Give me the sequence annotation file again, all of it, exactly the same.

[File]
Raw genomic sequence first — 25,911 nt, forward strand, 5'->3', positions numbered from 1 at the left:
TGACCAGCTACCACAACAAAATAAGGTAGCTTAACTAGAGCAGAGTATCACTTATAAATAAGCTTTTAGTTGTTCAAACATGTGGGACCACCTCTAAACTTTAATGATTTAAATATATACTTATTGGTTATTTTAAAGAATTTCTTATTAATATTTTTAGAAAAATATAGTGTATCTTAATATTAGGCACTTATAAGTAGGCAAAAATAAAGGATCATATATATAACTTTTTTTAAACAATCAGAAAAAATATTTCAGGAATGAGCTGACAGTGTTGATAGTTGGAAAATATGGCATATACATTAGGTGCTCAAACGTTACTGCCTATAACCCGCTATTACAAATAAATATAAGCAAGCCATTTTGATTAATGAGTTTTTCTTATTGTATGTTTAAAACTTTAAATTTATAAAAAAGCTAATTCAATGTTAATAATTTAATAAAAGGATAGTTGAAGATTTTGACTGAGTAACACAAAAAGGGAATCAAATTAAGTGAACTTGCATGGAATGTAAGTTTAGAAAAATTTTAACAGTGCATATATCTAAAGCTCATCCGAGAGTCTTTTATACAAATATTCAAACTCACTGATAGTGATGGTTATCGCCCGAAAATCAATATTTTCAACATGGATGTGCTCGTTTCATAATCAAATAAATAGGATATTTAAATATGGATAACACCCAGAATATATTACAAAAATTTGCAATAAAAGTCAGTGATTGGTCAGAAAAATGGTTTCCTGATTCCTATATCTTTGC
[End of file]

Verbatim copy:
Raw genomic sequence first — 25,911 nt, forward strand, 5'->3', positions numbered from 1 at the left:
TGACCAGCTACCACAACAAAATAAGGTAGCTTAACTAGAGCAGAGTATCACTTATAAATAAGCTTTTAGTTGTTCAAACATGTGGGACCACCTCTAAACTTTAATGATTTAAATATATACTTATTGGTTATTTTAAAGAATTTCTTATTAATATTTTTAGAAAAATATAGTGTATCTTAATATTAGGCACTTATAAGTAGGCAAAAATAAAGGATCATATATATAACTTTTTTTAAACAATCAGAAAAAATATTTCAGGAATGAGCTGACAGTGTTGATAGTTGGAAAATATGGCATATACATTAGGTGCTCAAACGTTACTGCCTATAACCCGCTATTACAAATAAATATAAGCAAGCCATTTTGATTAATGAGTTTTTCTTATTGTATGTTTAAAACTTTAAATTTATAAAAAAGCTAATTCAATGTTAATAATTTAATAAAAGGATAGTTGAAGATTTTGACTGAGTAACACAAAAAGGGAATCAAATTAAGTGAACTTGCATGGAATGTAAGTTTAGAAAAATTTTAACAGTGCATATATCTAAAGCTCATCCGAGAGTCTTTTATACAAATATTCAAACTCACTGATAGTGATGGTTATCGCCCGAAAATCAATATTTTCAACATGGATGTGCTCGTTTCATAATCAAATAAATAGGATATTTAAATATGGATAACACCCAGAATATATTACAAAAATTTGCAATAAAAGTCAGTGATTGGTCAGAAAAATGGTTTCCTGATTCCTATATCTTTGC